I personally enjoy her writing posts because she’s got a great conversational tone and solid tips. She advocates finding your series ending, then figuring out how to get there. Then you break it into books, and instead of plotting these books, she recommends summarizing them first, which is an idea that appeals to me and my process. Finally, she addresses character arcs. Parts 2 & 3 go into more detail about certain aspects of series writing, so if you find Part 1 helpful, I recommend Parts 2 & 3, too.
This addressed one of the biggest questions I’ve been facing, since character development is an area that I want to focus on for my next series, since I’m naturally more plot-oriented in my thinking. She also references Harry Potter as well as other generic examples that I found helpful.
She talks about finding a balance between having your character develop over the books while still being recognizable. She discusses two options. One is an arc that lasts the whole series, which requires a lot of planning. The other option is treating the books as standalone, where the character reacts to what has happened in the previous book.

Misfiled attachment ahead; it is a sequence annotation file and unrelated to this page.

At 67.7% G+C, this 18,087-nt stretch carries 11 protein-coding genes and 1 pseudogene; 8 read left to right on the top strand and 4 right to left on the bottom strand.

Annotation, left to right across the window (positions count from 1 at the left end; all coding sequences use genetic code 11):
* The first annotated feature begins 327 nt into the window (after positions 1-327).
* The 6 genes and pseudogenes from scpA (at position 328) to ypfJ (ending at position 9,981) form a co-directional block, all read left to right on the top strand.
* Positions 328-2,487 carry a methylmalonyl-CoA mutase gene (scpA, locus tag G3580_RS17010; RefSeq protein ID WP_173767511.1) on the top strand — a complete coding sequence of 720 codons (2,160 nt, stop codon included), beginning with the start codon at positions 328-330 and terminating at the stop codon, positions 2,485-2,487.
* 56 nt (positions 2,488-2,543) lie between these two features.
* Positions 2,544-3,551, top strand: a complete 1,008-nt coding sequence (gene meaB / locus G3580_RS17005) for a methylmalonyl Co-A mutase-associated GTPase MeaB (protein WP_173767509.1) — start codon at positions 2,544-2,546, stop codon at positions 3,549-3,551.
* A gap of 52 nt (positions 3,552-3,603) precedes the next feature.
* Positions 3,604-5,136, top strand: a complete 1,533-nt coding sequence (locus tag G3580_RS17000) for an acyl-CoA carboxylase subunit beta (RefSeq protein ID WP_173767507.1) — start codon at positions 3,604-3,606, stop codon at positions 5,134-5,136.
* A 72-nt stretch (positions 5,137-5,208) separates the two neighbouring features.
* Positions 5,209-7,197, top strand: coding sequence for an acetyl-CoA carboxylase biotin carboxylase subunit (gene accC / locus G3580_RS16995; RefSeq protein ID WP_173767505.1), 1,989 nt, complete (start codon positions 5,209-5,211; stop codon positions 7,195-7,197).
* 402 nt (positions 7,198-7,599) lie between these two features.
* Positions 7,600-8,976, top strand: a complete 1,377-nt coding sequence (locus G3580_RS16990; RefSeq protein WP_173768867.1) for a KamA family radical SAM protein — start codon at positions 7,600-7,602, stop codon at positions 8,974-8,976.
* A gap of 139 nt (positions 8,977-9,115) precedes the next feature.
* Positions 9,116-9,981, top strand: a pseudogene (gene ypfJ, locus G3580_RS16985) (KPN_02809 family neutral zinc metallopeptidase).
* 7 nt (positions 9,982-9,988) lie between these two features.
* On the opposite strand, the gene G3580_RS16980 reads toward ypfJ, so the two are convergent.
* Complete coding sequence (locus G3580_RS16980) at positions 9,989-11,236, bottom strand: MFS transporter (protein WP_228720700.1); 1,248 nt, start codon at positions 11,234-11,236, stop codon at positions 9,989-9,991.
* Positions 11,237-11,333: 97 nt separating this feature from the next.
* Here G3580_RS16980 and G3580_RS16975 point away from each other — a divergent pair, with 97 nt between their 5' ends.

This one was on topic, but it didn’t go into a lot of depth. Everything she said seemed pretty intuitive, and I definitely needed more information after watching it. She references Harry Potter, which I found to be an appropriate and helpful example of a series plot arc.
This approach has you start with your overall series goal/obstacle, then look for 3-5 major obstacles on the way to achieving the overarching goal. These 3-5 sub-obstacles are the goals for each book in your series. Then you go one step further and figure out what the obstacles/plot points are for each sub-obstacle, i.e. plot each book in the series (in broad strokes). You could turn this structure into a diagram pretty easily, if you like things to be visual, with the big goal at the center, surrounded by your sub-goals, each of which is surrounded by its obstacles/plot points.
The danger of this approach seems to be that you can create a series that’s too contrived, where you’re manufacturing problems and plotting an unnecessary filler book because you need to come up with another sub-obstacle. Still, I think this could be a great approach for initial brainstorming if you’re willing to ask tough questions about what you come up with, like, “Is this really a goal my character would work toward? Does this obstacle arise organically from the characters, setting, and their problems?”